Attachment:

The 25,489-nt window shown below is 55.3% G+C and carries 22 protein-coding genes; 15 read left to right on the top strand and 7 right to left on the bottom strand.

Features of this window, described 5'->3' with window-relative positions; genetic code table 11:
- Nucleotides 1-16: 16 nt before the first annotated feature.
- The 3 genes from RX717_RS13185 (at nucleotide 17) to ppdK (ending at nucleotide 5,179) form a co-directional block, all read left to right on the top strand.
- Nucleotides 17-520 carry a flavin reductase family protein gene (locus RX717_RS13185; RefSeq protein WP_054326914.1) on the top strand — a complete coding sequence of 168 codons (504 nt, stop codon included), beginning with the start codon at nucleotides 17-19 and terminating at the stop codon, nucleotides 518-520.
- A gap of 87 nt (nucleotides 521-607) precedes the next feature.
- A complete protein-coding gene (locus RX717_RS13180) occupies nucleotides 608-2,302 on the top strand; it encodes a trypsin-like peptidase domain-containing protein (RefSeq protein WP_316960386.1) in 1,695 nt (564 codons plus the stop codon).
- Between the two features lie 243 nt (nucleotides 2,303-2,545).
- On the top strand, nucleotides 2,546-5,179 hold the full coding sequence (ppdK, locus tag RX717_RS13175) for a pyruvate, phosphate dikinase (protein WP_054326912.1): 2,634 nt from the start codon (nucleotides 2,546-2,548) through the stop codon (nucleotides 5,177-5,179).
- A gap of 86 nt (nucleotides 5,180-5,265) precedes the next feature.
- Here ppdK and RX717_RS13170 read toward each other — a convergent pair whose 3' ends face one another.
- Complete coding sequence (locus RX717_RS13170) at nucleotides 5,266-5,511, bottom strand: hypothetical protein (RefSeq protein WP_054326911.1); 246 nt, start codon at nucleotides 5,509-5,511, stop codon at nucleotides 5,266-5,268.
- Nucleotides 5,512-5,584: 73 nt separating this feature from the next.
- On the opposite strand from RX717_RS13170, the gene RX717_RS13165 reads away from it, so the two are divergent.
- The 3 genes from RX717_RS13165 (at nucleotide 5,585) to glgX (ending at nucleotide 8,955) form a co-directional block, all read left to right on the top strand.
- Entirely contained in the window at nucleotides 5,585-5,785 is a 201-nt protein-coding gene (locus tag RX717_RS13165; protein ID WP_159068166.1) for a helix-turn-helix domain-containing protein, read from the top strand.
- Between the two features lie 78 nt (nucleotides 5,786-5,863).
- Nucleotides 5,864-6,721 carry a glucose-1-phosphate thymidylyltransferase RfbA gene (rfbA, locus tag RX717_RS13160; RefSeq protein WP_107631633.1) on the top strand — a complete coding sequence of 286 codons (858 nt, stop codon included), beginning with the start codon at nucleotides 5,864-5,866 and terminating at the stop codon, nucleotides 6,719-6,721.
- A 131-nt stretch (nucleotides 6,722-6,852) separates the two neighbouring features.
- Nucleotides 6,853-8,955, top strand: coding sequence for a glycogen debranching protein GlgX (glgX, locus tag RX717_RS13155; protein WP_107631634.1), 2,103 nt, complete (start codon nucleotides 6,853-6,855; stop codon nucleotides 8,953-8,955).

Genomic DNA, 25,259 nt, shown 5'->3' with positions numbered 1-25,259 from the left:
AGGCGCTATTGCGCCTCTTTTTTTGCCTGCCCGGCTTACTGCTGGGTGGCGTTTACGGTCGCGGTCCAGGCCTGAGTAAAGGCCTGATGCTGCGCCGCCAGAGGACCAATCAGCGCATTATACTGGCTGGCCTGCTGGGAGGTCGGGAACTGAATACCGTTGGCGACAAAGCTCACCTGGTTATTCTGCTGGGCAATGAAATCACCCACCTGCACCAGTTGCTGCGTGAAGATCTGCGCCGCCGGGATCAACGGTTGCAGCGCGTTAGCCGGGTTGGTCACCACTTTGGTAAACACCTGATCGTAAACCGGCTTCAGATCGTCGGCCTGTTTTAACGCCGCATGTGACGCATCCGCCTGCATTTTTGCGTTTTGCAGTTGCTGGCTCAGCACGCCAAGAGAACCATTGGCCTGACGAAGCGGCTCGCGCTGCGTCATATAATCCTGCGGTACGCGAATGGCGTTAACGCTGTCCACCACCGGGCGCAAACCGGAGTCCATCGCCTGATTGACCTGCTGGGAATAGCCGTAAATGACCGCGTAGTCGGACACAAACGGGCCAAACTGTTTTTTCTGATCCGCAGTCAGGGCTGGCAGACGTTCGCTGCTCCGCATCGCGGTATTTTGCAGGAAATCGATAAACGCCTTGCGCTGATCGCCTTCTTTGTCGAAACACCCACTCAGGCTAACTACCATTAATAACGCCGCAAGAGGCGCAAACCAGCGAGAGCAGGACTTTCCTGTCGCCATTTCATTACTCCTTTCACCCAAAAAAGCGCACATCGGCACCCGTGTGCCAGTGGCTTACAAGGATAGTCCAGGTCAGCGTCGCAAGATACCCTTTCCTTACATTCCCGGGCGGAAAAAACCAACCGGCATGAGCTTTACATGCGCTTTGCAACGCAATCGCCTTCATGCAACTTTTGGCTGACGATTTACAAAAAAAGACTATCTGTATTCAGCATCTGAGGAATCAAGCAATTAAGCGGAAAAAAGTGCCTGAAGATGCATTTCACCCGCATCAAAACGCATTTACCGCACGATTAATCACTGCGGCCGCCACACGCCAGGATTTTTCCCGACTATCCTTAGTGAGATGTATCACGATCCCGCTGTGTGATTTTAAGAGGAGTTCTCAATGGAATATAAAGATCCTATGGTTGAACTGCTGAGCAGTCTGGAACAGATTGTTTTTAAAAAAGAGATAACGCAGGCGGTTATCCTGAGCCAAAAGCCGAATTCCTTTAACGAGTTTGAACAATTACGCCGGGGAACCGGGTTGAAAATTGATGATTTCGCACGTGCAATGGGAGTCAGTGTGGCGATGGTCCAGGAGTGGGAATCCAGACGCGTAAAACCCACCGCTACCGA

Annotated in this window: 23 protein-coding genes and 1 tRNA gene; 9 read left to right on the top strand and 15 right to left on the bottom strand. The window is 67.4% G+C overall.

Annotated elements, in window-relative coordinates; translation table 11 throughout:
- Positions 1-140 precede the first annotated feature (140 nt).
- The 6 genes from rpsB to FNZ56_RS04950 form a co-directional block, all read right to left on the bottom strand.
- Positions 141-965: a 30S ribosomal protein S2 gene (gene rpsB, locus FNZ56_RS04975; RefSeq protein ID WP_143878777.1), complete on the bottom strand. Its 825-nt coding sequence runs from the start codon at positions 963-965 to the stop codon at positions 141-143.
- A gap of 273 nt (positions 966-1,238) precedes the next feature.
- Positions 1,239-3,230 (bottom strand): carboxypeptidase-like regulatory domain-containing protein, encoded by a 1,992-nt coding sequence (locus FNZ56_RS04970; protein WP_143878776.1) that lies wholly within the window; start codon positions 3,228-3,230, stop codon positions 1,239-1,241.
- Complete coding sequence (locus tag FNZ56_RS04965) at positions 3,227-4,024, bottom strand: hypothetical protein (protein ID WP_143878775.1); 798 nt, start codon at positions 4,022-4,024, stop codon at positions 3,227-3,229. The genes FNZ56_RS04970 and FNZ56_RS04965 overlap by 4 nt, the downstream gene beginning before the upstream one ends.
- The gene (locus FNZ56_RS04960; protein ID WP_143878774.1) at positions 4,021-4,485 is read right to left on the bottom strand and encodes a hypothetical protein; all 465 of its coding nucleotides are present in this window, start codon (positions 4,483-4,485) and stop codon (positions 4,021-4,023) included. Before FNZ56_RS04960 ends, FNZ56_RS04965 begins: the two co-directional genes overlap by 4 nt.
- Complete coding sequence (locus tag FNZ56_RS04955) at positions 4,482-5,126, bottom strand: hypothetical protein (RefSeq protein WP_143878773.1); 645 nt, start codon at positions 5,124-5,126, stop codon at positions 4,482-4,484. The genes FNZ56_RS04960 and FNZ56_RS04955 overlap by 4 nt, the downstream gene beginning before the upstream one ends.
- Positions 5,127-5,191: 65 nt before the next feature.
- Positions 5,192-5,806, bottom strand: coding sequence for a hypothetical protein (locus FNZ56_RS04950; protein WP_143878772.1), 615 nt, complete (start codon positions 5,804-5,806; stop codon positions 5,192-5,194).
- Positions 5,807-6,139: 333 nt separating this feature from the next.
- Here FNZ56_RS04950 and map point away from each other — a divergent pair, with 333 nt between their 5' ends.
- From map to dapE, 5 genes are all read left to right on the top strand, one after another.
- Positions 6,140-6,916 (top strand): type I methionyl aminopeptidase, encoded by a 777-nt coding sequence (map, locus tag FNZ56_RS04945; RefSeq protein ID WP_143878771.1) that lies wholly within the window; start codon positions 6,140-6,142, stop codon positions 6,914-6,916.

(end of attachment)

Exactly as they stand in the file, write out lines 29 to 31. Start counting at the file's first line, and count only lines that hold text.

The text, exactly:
- Positions 1,239-3,230 (bottom strand): carboxypeptidase-like regulatory domain-containing protein, encoded by a 1,992-nt coding sequence (locus FNZ56_RS04970; protein WP_143878776.1) that lies wholly within the window; start codon positions 3,228-3,230, stop codon positions 1,239-1,241.
- Complete coding sequence (locus tag FNZ56_RS04965) at positions 3,227-4,024, bottom strand: hypothetical protein (protein ID WP_143878775.1); 798 nt, start codon at positions 4,022-4,024, stop codon at positions 3,227-3,229. The genes FNZ56_RS04970 and FNZ56_RS04965 overlap by 4 nt, the downstream gene beginning before the upstream one ends.
- The gene (locus FNZ56_RS04960; protein ID WP_143878774.1) at positions 4,021-4,485 is read right to left on the bottom strand and encodes a hypothetical protein; all 465 of its coding nucleotides are present in this window, start codon (positions 4,483-4,485) and stop codon (positions 4,021-4,023) included. Before FNZ56_RS04960 ends, FNZ56_RS04965 begins: the two co-directional genes overlap by 4 nt.